4D Euclidean space

News Archive

February 2019

This month, we introduce the augmented cantitruncated 5-cell, an augmentation of the uniform cantitruncated 5-cell by a tetrahedral canticupola (K4.76):

The augmented cantitruncated 5-cell

This particular polychoron is notable because 6 of the triangular prisms of the cantitruncated 5-cell lie on the same hyperplane as the 6 triangular prisms of the augment in gyrated orientation, and therefore merge into gyrobifastigium (J26) cells.

Head over to the augmented cantitruncated 5-cell page to learn more about the structure of this interesting polytope with its unusual gyrobifastigium cells. We provide full coordinates as usual.

January 2019

In generalizing 3D polyhedra to 4D, a question that frequently crops up is how to generalize the 3D antiprisms. The common understanding of a 3D antiprism—two polygons in parallel planes rotated relative to each other and connected by triangles—is difficult to generalize to higher dimensions in a consistent way that is also aesthetically-pleasing.

A different way of understanding a 3D antiprism is that the top and bottom polygons are duals of each other. Since the dual operation applies across all dimensions, and furthermore preserves the symmetries of the starting polytope, this provides a nice basis on which to construct a higher-dimensional definition of an antiprism. Under this analysis, the triangles connecting the polygons may be thought of as line pyramids, which become full-dimensioned pyramids in the higher-dimensional generalization.

The cube

In the case of 4D, we can form a polyhedron antiprism by placing the polyhedron and its dual in parallel hyperplanes, and connecting the vertices of one to the faces of the other with polygonal pyramids, and vice versa. Furthermore, the edges of one can be connected to the other by tetrahedra. The image above shows one such example: the cube antiprism (K4.15), formed by placing a cube and an octahedron in two parallel hyperplanes and connecting them with 6 square pyramids and 20 tetrahedra, 8 of which connect the faces of the octahedron to the vertices of the cube, and 12 of which connect their respective edges.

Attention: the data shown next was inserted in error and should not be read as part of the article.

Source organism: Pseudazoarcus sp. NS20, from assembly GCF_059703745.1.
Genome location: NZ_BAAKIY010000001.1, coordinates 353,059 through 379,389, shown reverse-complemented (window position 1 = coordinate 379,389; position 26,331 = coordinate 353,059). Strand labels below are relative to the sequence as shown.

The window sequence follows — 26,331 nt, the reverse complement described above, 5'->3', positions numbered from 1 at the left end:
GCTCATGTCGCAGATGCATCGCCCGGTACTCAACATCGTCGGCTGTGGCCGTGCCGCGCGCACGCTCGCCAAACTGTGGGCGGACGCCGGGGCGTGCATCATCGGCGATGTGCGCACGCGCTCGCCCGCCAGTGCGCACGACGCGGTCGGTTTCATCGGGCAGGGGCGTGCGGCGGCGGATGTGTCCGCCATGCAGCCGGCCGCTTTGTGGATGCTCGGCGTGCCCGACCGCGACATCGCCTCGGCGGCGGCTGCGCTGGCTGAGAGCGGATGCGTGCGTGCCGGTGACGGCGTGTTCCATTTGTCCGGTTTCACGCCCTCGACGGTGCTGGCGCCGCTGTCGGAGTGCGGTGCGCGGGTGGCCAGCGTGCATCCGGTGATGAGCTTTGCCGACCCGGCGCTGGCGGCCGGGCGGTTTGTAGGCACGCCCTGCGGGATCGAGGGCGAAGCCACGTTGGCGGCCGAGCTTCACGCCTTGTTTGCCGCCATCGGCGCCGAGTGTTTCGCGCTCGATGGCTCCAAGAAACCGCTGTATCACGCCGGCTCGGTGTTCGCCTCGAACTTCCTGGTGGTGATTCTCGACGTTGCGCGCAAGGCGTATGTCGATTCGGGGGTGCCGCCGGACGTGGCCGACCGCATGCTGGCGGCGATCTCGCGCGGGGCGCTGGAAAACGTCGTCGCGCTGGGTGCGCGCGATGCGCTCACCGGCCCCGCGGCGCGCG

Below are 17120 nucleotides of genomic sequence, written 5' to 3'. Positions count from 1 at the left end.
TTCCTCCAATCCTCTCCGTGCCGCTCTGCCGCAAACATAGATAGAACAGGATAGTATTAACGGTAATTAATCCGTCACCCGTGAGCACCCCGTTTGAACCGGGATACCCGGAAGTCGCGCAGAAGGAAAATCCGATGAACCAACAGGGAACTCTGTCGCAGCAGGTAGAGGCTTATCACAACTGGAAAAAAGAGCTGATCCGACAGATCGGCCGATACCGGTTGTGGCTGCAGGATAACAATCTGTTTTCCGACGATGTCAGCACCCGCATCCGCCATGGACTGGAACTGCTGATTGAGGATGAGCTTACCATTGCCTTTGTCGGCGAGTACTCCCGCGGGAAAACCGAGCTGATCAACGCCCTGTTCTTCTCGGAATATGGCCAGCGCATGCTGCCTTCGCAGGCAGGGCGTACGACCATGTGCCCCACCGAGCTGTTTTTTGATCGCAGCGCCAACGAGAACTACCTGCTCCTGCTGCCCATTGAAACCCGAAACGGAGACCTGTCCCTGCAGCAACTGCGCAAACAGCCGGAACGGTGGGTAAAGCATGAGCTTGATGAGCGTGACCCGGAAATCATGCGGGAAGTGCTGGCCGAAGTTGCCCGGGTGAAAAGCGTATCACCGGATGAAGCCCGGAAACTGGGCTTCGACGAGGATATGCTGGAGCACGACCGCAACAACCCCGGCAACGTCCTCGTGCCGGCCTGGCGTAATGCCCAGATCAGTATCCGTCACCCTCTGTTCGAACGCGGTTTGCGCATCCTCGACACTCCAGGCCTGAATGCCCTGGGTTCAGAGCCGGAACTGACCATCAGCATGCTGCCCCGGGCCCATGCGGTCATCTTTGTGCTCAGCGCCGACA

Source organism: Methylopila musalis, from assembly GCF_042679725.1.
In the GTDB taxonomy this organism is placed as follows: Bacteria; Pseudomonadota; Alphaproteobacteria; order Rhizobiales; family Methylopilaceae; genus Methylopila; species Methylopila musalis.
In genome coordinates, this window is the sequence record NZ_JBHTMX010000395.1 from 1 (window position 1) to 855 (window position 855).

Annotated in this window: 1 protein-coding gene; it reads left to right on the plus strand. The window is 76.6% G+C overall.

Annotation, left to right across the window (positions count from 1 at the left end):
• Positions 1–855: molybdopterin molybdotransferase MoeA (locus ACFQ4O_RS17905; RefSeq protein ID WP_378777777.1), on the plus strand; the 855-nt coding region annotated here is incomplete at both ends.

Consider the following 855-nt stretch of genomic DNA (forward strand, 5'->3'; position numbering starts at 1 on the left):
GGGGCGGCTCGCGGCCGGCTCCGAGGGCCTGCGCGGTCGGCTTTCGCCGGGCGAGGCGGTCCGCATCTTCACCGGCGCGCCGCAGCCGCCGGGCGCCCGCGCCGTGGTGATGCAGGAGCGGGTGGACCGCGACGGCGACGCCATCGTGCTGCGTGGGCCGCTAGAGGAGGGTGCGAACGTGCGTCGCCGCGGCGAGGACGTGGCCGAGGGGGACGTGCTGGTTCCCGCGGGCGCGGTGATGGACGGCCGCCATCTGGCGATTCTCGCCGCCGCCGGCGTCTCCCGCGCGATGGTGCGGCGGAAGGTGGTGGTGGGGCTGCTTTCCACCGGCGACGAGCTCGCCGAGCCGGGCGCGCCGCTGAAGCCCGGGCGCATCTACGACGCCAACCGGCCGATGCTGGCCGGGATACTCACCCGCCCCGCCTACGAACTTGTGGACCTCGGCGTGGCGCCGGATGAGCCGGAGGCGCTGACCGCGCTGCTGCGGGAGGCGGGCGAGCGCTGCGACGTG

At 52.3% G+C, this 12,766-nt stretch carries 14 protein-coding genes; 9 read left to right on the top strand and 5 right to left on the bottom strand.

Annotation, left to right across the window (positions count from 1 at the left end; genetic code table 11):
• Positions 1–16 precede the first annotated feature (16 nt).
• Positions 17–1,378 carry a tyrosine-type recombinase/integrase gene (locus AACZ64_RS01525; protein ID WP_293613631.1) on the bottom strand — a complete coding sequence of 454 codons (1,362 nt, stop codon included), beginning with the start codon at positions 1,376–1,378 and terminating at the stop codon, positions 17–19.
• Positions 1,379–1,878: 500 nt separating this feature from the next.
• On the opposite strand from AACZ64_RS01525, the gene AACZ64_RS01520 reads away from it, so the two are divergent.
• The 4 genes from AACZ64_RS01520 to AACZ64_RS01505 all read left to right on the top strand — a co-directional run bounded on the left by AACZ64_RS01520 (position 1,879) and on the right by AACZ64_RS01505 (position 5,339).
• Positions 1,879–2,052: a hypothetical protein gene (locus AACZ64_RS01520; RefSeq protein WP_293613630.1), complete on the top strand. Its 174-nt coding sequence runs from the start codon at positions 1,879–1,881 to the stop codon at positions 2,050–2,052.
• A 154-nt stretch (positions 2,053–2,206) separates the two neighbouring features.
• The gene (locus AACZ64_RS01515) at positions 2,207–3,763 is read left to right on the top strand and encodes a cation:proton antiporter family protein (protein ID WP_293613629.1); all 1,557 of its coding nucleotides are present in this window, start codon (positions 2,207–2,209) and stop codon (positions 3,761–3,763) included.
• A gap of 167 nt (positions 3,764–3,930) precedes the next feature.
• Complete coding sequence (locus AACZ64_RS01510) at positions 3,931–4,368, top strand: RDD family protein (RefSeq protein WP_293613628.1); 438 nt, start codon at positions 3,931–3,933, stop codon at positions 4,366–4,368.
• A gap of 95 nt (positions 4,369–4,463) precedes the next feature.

For more details, go to the cube antiprism page and discover its structure, to learn how higher-dimensional antiprisms may be constructed. We provide full coordinates as usual.

Note: the above definition of a 4D antiprism is not compatible with the structure of the so-called Grand Antiprism, one of the uniform polychora. The grand antiprism has an interesting structure based on the Hopf fibration, which is peculiar to 4D and thus difficult to generalize to other dimensions. Furthermore, the grand antiprism stands alone as the only uniform (and indeed, the only CRF) member of its family. Nevertheless, its rings of antiprisms connected by tetrahedra do seem like a fitting analogue of the 3D antiprisms, so it possibly represents a different way to generalize the family of 3D antiprisms to higher dimensions.

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Last updated 28 Feb 2019.

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